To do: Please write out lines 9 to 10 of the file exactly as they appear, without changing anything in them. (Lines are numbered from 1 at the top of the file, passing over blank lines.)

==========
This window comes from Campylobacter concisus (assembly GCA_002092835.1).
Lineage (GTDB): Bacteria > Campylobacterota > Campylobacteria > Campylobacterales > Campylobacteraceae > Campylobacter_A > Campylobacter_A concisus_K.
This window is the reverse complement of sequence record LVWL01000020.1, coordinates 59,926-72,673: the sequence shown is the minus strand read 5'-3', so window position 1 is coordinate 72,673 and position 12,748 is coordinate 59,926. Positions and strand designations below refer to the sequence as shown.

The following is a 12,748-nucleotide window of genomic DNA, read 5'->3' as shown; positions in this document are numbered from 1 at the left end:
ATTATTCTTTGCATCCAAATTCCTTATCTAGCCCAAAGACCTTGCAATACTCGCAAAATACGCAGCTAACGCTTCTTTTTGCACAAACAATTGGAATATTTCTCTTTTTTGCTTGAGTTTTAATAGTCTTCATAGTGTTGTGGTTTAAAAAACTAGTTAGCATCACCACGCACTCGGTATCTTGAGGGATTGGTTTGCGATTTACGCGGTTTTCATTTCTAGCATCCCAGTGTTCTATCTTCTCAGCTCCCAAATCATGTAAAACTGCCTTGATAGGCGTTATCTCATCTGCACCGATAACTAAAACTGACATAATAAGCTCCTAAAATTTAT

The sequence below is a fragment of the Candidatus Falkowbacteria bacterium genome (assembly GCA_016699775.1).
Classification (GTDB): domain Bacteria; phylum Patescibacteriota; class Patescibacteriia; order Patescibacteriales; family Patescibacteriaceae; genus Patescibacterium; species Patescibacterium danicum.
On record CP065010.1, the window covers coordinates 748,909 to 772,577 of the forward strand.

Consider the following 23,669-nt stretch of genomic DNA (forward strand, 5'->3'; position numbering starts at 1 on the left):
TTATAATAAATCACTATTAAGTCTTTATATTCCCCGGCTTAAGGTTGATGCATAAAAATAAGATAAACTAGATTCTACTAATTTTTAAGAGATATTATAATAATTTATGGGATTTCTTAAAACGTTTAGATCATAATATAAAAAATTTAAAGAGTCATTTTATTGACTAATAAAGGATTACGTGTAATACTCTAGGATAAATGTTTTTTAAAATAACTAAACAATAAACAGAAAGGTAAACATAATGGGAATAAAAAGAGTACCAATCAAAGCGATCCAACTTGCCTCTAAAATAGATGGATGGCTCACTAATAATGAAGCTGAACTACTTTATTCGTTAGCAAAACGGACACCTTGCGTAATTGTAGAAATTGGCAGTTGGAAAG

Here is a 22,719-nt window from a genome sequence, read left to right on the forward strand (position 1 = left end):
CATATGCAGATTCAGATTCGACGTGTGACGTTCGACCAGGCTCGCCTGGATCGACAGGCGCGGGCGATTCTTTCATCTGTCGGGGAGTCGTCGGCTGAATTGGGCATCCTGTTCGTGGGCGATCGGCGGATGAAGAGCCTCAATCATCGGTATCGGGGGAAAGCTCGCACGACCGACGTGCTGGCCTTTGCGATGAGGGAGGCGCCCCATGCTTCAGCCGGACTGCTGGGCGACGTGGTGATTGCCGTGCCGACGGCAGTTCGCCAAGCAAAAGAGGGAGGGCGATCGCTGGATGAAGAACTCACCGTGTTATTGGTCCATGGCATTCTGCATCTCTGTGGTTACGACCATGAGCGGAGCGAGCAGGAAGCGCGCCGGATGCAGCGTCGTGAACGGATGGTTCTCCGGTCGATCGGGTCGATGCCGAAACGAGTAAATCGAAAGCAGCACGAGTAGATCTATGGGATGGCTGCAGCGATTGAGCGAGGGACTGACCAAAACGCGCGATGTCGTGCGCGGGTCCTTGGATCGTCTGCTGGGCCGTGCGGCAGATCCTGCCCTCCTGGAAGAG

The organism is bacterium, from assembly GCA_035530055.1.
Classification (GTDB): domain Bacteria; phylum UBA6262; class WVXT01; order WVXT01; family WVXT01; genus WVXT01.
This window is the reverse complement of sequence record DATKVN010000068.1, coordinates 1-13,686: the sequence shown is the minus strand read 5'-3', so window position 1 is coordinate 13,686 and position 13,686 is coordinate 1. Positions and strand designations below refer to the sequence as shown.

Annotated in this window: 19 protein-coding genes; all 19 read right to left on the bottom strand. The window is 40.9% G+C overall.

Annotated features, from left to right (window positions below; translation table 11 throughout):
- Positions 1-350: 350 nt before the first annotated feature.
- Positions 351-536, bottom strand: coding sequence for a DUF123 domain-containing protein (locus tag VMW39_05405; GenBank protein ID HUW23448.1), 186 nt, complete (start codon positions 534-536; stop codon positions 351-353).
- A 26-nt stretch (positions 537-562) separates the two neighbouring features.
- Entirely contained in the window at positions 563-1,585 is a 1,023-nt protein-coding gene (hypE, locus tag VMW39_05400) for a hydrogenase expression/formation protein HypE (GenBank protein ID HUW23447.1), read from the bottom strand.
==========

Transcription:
Consider the following 23,669-nt stretch of genomic DNA (forward strand, 5'->3'; position numbering starts at 1 on the left):
TTATAATAAATCACTATTAAGTCTTTATATTCCCCGGCTTAAGGTTGATGCATAAAAATAAGATAAACTAGATTCTACTAATTTTTAAGAGATATTATAATAATTTATGGGATTTCTTAAAACGTTTAGATCATAATATAAAAAATTTAAAGAGTCATTTTATTGACTAATAAAGGATTACGTGTAATACTCTAGGATAAATGTTTTTTAAAATAACTAAACAATAAACAGAAAGGTAAACATAATGGGAATAAAAAGAGTACCAATCAAAGCGATCCAACTTGCCTCTAAAATAGATGGATGGCTCACTAATAATGAAGCTGAACTACTTTATTCGTTAGCAAAACGGACACCTTGCGTAATTGTAGAAATTGGCAGTTGGAAAG